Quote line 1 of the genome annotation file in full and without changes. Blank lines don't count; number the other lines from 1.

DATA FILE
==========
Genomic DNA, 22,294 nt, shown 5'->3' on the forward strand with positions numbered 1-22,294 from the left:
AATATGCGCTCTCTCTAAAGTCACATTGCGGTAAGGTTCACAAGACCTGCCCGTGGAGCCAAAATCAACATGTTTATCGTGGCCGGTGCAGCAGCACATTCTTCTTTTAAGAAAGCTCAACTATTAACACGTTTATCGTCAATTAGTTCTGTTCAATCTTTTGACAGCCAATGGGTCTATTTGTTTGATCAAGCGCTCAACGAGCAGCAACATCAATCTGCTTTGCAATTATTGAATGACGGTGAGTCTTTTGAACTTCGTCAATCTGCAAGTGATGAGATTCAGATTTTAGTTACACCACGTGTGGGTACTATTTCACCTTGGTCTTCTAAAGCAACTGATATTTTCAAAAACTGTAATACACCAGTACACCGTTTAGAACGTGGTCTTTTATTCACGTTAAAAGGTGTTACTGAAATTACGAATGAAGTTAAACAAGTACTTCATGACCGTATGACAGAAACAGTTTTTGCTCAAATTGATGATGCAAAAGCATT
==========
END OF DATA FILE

Genomic DNA, 22,294 nt, shown 5'->3' on the forward strand with positions numbered 1-22,294 from the left: